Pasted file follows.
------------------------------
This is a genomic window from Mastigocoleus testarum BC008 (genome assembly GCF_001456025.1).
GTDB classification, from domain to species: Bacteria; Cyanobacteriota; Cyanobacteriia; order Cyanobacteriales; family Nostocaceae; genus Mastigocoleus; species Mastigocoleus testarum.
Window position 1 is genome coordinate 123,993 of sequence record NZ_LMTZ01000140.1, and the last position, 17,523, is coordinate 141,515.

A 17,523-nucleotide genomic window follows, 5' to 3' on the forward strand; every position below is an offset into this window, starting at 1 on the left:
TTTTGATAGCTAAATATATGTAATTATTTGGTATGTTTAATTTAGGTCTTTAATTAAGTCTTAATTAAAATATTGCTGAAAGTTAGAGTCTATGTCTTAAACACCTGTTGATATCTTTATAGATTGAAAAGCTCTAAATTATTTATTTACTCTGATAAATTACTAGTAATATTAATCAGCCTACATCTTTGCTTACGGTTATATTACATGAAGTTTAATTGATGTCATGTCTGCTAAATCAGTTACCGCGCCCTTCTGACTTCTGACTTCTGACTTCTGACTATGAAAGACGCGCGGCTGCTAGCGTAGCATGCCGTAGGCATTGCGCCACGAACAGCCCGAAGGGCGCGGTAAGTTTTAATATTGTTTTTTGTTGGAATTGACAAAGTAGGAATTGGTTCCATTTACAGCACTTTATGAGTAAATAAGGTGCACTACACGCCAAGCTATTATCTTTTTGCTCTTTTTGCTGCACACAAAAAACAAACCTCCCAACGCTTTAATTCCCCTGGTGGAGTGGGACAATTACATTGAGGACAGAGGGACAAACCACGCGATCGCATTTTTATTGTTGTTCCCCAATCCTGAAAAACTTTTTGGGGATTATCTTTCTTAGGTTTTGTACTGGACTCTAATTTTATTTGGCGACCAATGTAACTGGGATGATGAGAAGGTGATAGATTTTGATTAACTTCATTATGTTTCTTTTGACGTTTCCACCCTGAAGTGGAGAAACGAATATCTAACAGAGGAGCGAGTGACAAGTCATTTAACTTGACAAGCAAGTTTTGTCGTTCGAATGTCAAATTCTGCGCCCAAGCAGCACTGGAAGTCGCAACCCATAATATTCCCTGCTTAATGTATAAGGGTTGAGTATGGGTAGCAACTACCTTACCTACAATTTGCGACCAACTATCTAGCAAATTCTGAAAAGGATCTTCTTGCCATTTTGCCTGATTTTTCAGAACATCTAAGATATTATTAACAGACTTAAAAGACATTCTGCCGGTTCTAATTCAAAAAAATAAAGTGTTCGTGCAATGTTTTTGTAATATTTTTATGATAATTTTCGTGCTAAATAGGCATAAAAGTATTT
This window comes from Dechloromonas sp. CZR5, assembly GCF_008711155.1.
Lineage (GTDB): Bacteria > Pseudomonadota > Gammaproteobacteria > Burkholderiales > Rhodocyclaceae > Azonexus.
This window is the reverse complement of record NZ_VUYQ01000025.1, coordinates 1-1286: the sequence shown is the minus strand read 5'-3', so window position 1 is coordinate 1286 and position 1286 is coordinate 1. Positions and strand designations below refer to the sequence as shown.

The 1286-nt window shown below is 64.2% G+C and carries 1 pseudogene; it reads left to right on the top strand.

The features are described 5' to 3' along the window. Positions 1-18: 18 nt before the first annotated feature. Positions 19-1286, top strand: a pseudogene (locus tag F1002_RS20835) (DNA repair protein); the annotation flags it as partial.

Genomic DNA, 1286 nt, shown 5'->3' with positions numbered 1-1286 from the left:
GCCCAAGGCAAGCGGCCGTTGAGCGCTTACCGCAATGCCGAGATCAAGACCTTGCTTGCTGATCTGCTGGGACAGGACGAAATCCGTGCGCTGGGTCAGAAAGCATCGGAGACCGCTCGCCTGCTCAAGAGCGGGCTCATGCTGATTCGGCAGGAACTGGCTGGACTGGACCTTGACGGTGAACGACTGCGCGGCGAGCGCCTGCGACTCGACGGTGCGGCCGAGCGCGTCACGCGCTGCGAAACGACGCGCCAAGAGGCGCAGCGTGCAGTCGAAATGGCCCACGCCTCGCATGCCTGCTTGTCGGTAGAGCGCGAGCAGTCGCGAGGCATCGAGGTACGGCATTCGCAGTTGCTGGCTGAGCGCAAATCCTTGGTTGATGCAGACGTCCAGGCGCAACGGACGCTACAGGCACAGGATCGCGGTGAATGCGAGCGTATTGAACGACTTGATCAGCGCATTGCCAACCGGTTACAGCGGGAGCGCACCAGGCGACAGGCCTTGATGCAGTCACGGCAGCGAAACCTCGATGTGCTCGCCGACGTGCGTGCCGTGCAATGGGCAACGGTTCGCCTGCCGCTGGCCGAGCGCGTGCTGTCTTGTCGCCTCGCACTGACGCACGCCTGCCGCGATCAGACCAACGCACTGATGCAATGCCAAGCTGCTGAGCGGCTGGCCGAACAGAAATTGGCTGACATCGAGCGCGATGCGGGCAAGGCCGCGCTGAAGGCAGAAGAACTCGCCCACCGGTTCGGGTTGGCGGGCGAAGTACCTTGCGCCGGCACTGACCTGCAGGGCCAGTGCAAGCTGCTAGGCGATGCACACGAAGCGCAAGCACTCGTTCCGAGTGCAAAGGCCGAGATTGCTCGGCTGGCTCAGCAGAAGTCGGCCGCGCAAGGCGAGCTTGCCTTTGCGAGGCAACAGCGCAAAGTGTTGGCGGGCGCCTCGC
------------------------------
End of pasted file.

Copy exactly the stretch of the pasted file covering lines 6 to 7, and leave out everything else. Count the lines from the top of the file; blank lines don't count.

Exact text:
This window comes from Dechloromonas sp. CZR5, assembly GCF_008711155.1.
Lineage (GTDB): Bacteria > Pseudomonadota > Gammaproteobacteria > Burkholderiales > Rhodocyclaceae > Azonexus.